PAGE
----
By: Brent Barnhart
on Tuesday, October 01, 2013
You've heard about it on the news. You've seen it on your Facebook feed. The impending sense of gloom and doom, the harsh rhetoric and everything that comes along with something as ominous as a “government shutdown.”
Wait, Haven’t We Seen This Before?
This all seems pretty familiar, doesn't it?
The story of politicians unable to come to a deal is indeed familiar tale. Recently speaking, the current shutdown is very reminiscent of the debt ceiling breakdown of 2011
and last year’s fiscal cliff debacle
. In both of those instances, a last-minute deal was struck at the stroke of midnight to avoid a shutdown. This time? You guessed it. No deal between Congress.
The result? A shutdown.
Should I Panic?
“Government shutdown” has a pretty frightening connotation to it. Regardless, we’re still here, the lights are still on and the country is still up and running. Well, for the most part.
Bear in mind that this is not the first time the government has “shut down.” The Washington Post
notes the following:
“Since 1976, there have been 17 different government shutdowns. The longest came in 1995-'96 and lasted 21 days, as Bill Clinton wrangled with congressional Republicans over budget matters.”
Also noted: Social Security checks will still get mailed, and roads and hospitals are still open. The population at large will still be able to get down to business. While you don’t necessarily need to hit the panic button, consider the volumes it speaks about the animosity within our country and the fragility of our economy. Further consider that:
- Up to 800,000 federal workers may be sent home in the event of a government shutdown
- The Washington D.C. economy is expected to lose approximately $200 million in economic activity per day of the shutdown
- Billions of dollars of federal contracts may be put on hold in the face of a shutdown, with many employees of contractors left hanging
The fact that the country at large is unsure about the implications of the shutdown also speaks volumes. To what degree do the government prepare for such shutdowns? History tells us that we usually hold out hope for a last-minute deal. Of course, this didn't happen. And here we are.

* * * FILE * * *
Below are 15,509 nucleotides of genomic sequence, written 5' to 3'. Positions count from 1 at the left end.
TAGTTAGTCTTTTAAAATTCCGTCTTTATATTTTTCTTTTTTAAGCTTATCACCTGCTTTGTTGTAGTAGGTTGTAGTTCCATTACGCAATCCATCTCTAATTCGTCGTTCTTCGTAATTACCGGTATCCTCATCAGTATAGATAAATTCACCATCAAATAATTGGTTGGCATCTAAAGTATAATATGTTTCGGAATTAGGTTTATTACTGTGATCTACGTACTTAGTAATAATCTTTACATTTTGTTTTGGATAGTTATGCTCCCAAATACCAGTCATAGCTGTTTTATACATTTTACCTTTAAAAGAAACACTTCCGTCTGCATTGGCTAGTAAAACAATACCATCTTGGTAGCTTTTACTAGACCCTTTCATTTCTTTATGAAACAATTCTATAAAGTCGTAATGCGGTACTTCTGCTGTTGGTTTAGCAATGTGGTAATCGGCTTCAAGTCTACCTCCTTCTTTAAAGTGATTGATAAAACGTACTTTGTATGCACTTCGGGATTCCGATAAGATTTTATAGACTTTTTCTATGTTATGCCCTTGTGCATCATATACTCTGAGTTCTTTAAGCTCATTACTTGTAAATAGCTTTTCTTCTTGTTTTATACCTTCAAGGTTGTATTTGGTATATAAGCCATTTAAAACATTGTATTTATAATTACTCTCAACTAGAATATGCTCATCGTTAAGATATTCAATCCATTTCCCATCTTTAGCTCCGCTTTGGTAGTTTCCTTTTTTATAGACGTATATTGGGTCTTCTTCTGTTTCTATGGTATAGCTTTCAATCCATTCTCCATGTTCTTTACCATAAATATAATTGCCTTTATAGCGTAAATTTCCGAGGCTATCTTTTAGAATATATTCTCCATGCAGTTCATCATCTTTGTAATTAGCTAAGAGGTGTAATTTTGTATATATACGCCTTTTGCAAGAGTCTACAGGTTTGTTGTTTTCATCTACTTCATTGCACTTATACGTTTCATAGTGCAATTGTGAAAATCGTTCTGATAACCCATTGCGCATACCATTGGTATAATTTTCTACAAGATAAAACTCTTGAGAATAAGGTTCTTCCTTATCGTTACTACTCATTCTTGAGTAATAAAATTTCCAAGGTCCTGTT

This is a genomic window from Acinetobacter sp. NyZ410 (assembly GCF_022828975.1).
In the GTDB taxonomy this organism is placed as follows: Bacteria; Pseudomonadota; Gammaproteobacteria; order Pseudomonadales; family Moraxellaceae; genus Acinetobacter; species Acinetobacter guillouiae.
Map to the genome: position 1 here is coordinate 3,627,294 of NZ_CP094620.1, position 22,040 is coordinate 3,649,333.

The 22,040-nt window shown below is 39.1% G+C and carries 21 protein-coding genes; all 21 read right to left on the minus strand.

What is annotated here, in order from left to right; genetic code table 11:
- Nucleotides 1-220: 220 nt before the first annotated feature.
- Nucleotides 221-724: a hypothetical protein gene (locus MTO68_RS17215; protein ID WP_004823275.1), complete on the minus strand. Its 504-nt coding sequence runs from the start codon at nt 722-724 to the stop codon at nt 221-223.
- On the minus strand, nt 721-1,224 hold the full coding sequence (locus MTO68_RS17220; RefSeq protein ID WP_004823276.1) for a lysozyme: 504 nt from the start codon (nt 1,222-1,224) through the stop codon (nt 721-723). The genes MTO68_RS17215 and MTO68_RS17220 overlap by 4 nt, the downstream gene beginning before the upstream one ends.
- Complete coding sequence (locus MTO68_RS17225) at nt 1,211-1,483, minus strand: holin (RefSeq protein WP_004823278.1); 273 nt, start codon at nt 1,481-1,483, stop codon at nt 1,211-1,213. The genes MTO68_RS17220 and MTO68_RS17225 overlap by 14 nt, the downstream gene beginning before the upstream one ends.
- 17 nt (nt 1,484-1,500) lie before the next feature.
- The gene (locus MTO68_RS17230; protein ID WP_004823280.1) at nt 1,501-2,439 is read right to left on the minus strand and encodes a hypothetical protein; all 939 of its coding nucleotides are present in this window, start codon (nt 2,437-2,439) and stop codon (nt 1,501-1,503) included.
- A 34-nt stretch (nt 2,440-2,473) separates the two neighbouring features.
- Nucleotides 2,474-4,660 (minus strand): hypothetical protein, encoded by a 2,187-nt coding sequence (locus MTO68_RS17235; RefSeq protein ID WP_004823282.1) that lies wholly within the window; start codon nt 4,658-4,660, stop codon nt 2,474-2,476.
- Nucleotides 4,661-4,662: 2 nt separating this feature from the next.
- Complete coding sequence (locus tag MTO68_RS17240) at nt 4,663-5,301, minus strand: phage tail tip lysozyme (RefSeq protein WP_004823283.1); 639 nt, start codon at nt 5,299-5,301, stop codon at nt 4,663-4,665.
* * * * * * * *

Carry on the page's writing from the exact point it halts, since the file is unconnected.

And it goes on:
So, Why Did This Happen?
In short, Congress could not come to an agreement regarding how the federal government should be funded. The time to come up with a budget simply ran out on September 30th and an attempt to delay a shutdown was rejected by the Senate.
What Does It Mean for My Business?
Many businesses will be largely unaffected beyond the doomsday rhetoric; however, there are plenty of businesses and American workers who will be taking a hit as the result of a shutdown. Arguably, our perception of the American economy in and of itself will take the biggest hit, as our lack of confidence and negativity boil in the midst of the shutdown
What industries will be impacted the most? Beyond contractors and those in the D.C. area, tourism, energy and pharmaceutical companies took a big hit during the shutdowns in the mid 1990’s. The degree to which such industries may suffer today remains to be seen.
When Will It End?
Simply put, the shutdown will end when a deal is made. History tells us that such a deal should happen sooner rather than later, and if so, the implications of the shutdown won’t be as hard on the American worker.
The Bottom Line
Despite the gloom and doom, we've been here before and will more than likely come out without too
many scratches. If nothing else, the shutdown tells us that the country still has a long way to go on the road to economic recovery and prosperity. Regardless, America’s small businesses will stand strong in the face of adversity, just as they always have.Image